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What are Carpal Pad Injuries?

What are Carpal Pad Injuries?

Your dogs carpal pad is the hard knuckle at the back of the wrist joint. Carpal pad injuries include carpal hyperextension when the ligament tears or ruptures, carpal arthritis, swelling, grazing causing bleeding, punctures. We strongly recommend supporting your dogs carpal to provide protection and reduce re-injury.

Best Carpal Pad Supports

The carpal pad is that protruding bump (knuckle) of hard skin that sits just above the dew claw on your dog’s forelegs. They’re located at the carpus (wrist joint). The carpal pads consist of thick, fat, keratinous skin.

This is an often overlooked, but crucial, part of a dog’s paw. Carpal pads provide traction and stability during movement. They adapt to temperature changes. They act as stopper pads (hence why they’re sometimes known as stopper pads) and shock absorbers because they’re flexible and padded. They also help dogs to brake.

Another function of the pads is to help your dog with motor control and balance. They provide extra precision when your dog is moving at speed. They give extra support and grip when your dog’s running or jumping.

A dog carpal pad injury can be quite common.  Wounds include cuts, tears, punctures, scrapes, abrasions, or grazes that cause bleeding. In serious cases, there can be strain, or even lacerations, to the carpal muscle and ligaments.

Sometimes, a carpal pad injury can be a symptom of another condition. For example, carpal hyperextension can present as pressure sores or ulcers on the carpal pads. This is because they're rubbing against the ground where the joints collapse. Carpal arthritis/osteoarthritis or carpal arthrodesis surgery can also affect the carpal pad.

Penny, with double carpal hyperextension

Penny, with double carpal hyperextension

The Therapaw Carpo Flex X Wrap offers moderate to firm support to your dog's wrist and carpal joint. This will support ligament or tendon damage, post-operative support, carpal hyper-extension, chronic arthritis and general weakness in the wrist. Your dog can enjoy all normal activities whilst wearing this support.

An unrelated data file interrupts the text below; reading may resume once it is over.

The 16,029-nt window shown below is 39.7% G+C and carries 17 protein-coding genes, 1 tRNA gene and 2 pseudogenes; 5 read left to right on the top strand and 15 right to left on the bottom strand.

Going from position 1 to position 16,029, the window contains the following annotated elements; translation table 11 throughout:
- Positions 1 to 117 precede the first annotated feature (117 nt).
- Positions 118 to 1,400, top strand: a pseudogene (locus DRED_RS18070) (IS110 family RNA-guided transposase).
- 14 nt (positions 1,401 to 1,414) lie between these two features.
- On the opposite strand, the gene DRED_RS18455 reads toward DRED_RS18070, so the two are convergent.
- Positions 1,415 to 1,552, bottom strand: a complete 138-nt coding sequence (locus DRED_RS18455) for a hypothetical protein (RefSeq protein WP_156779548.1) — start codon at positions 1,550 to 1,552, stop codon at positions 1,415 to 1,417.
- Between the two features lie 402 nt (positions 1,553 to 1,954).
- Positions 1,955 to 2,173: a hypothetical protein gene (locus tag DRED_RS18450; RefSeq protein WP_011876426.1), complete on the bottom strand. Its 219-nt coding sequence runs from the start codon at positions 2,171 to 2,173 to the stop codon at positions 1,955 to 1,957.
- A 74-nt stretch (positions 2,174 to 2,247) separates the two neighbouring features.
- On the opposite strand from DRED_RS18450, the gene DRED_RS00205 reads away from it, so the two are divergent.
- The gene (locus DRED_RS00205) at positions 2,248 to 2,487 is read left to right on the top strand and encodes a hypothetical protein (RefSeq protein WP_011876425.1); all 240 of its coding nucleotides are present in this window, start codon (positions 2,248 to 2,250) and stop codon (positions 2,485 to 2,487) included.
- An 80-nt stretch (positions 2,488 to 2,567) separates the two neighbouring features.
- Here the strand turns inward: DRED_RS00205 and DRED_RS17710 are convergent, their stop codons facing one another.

Penny Uses Therapaw Carpo X Wrap

What are the signs of a carpal pad injury in your dog?

When your dog’s stopper pad is injured, there'll be a reluctance or inability to put weight on the affected paw.

Other symptoms are:

  • Lameness or limping - difficulty in walking or uneven gait
  • Your dog indicating pain when walking or supporting the paw
  • Frequent licking or biting of the paw
  • Fatigue, low energy, lethargy
  • Lack of enthusiasm for, or disinterest in, activities they normally enjoy
  • Loss of appetite
  • Unusually grumpy mood, even depression
  • Fatigue
  • Bloody or red paws
  • Swelling - inflammation around the carpal pad may indicate injury. The pad may look swollen and larger than usual.
  • Your dog may cry out when the injury happens
  • Whimpering, whining, crying
  • Fur loss around the paw

Types of Dog Carpal Pad Injuries

You might have seen your dog with one of the following carpal pad injuries:

  • Carpal hyperextension - this is common carpal injury, the carpal ligament is pulled, torn or completely ruptured. Your dogs carpal pad will start to get lower to the floor
  • Carpal arthritis and osteoarthritis - arthritis can show in one or both front legs. Your dog might show swelling on the angle of the carpal joints can change. Arthritis symptoms include your dog getting out of bed slowly, going slower on walks, finds tight corners difficult or uncomfortable.
  • Carpal arthrodesis -produces a change in gait for your dog
  • Carpal strain - due to exercise or an accident e.g. your dog jumping down from a high wall
  • Carpal damage - due to an accident. This can include lacerated the carpal muscle and ligaments
Boo, with right front carpal arthritis

Boo, with right front carpal arthritis

The Therapaw Carpo Flex Sports Wrap is a moderate support for the dog's carpal joint / wrist / front lower leg. The Carpo Flex Sport wrap offers relief from mild arthritis, sprains to the lower limb and ligaments, protects against injury, re-injury and alleviates pain.

Boo Uses therapaw carpo sport

What should I do if my dog has a carpal pad injury?

First Aid for carpal pad flesh wounds

  • If your dog has cut or torn the carpal pad and it’s bleeding, you need to do first aid quickly. Dealing with it immediately will lessen the possibility of developing serious complications - such as an infection.

  • Reassure your dog and keep calm.

  • Check for glass, splinters, a broken claw, or other debris. Flush the wound with clean, lukewarm water.

  • Remove any foreign objects with tweezers. If something’s difficult to get out, don’t force it. In these situations, the safest action is to go to your vet. Serious damage can happen if you try to force it.

  • Stop the bleeding by applying pressure to the wound with a clean, absorbent cloth. This is an emergency if the wound’s still bleeding after 10-15 minutes. Get your dog to the vet as fast as you can.

  • If the pad is hanging, go to your vet once you’ve bandaged the area. In these cases, stitches, antibiotics, or pain relief might be necessary. If this happens, your dog will be in extreme pain.

  • If the bleeding does stop and there’s no embedded object, wash again with clean, lukewarm water. Disinfect the cut with an antiseptic (such as diluted betadine or hydrogen peroxide). Soak cotton wool with the solution and swab the area.